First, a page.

'Two Rivers' - A Native American Reconciliation
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(Jun 01, 2007)
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Part history lesson, part deeply felt emotion, and part fascinating story of an unlikely solution to a dark time in American history, this award winning PBS documentary tells the true story of a Native American reconciliation group in North Central Washington State. Seeking to learn why there has never been any Indian presence or awareness in their community, a white couple begins a journey that starts as a small discussion group in their home. As the regions (and later the Nations) history of cruelty, racism, and ignorance toward Native Americans is told, the whites are deeply affected. Word begins circulating around the reservations that something unusual is happening among a group of whites and Indians. Curious whites hear about Indians traveling to their community, and start attending. What follows is an amazing story of changed hearts, friendships between enemies, and ultimately, astonishing community renewal and transformation. Two Rivers is a fascinating human story, with large implications: A true story of people from two different worlds who created profound and lasting changes because they were willing to learn new attitudes, new ways of connecting, and to speak, listen, and act from their hearts.
I was weepy when I saw it, it is very cathartic, and will contribute to the healing of many... I believe that what you have done in this film needs to be done on a national level... We will use the DVD in our educational programs... --Richard Wilson - Lobbyist: North American Indian Council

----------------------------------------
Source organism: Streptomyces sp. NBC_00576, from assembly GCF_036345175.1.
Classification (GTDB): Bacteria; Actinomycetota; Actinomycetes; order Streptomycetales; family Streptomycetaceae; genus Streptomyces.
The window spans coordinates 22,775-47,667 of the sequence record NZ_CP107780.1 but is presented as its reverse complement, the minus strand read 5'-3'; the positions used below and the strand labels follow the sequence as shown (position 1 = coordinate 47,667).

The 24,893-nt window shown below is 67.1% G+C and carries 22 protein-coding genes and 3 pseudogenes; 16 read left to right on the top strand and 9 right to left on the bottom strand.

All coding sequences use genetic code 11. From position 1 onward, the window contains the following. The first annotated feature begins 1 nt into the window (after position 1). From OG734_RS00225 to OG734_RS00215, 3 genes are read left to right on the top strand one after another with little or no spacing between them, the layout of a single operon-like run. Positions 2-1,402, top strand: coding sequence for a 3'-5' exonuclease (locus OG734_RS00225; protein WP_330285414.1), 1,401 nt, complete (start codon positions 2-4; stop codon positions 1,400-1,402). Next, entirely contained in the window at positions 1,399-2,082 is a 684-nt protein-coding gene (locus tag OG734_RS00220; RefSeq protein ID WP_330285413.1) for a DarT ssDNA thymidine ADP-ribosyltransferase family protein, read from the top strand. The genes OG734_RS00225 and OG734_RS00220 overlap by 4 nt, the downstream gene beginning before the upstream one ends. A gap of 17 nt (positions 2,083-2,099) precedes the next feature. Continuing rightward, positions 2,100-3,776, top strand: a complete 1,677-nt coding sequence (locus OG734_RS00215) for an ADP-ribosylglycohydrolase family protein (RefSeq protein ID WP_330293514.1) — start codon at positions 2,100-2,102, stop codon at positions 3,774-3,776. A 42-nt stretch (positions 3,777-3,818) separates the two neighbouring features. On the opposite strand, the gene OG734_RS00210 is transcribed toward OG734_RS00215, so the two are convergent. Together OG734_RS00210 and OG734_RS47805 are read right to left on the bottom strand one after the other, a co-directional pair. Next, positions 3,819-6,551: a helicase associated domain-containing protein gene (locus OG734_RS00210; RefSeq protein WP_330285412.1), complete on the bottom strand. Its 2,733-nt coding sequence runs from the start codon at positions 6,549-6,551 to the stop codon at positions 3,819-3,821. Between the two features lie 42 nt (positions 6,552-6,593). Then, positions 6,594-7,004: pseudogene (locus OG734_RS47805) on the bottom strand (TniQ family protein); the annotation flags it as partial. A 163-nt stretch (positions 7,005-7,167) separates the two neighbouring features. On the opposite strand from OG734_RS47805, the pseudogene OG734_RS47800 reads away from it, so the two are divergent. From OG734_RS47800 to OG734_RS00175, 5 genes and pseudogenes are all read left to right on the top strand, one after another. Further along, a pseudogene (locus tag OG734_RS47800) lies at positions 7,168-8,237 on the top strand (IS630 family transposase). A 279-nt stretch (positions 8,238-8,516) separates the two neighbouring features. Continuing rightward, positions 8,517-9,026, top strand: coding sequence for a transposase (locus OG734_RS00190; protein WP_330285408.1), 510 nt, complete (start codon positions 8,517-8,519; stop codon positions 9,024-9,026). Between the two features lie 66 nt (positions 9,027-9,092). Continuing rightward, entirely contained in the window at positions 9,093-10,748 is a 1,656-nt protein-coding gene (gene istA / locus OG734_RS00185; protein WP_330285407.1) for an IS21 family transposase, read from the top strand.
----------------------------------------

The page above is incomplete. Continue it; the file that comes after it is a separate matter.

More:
A high quality production and a well told story... To our knowledge the first such program for public television... The viewer is given hope that the featured efforts at reconciliation could inspire similar cooperative efforts among races in this country. --American Public Television
I just saw Two Rivers and finally found the answer I have been looking for all these years.... Your work and message left me speechless... As I watched your film I sat with tears rolling down my cheeks. Is the answer really just so simple as ordinary people coming together and talking, listening to each other? I think you have shown us the way. --Phillip Gottfredson - Black Hawk Productions LLC
Top Customer Reviews
I did not buy this film, but saw it as part of Boulder's Indigenous People's Day. Perhaps the lack of direct involvement of Tribe members in the actual film making made it so unsatisfying. Hard to say. The people interviewed were edited in to serve a narrative purpose: To bring a feel-good movie about a superficial reconciliation in a town where the Native American residents had to drive in from the Colville and Spokane reservations to participate.
Save your money and support some Native American film makers instead. Their stories are more challenging, but i the end, more edifying. A short list can be found at:
I will be speaking at the South Dakota State Penitentiary in a few days about the Hiawatha Indian Insane Asylum and the atrocities committed there. At the end of my presentation, I will show this film. We shall see what kind of reaction we will get.
IN ORDER TO HEAL--WE MUST REMEMBER
Most Recent Customer Reviews
It was good to see that there are People who are making an effort to understand one another, there is hope!Published on December 14, 2013 by Tawoma Martinez
The events are worthwhile to view, but the guilt-ridden inspiration is a little too much. It's not a bad watch, but the producers missed a great opportunity.Published on November 17, 2013 by Anitra
I loved this video, because it showed people with an open mind. It affirmed exploring relationships. We all want peace and happiness. Read morePublished on September 9, 2013 by Anita M. Donahue
I have been very interested in the way treaties with the Native American people had been broken by the white race over time and the plight of Native American people. Read morePublished on August 27, 2013 by PAUL M
This documentary begins the conversation on reconciliation between Native peoples and their conquerors. We are very far behind Canada and New Zealand... Read morePublished on July 14, 2011 by Tinahfnp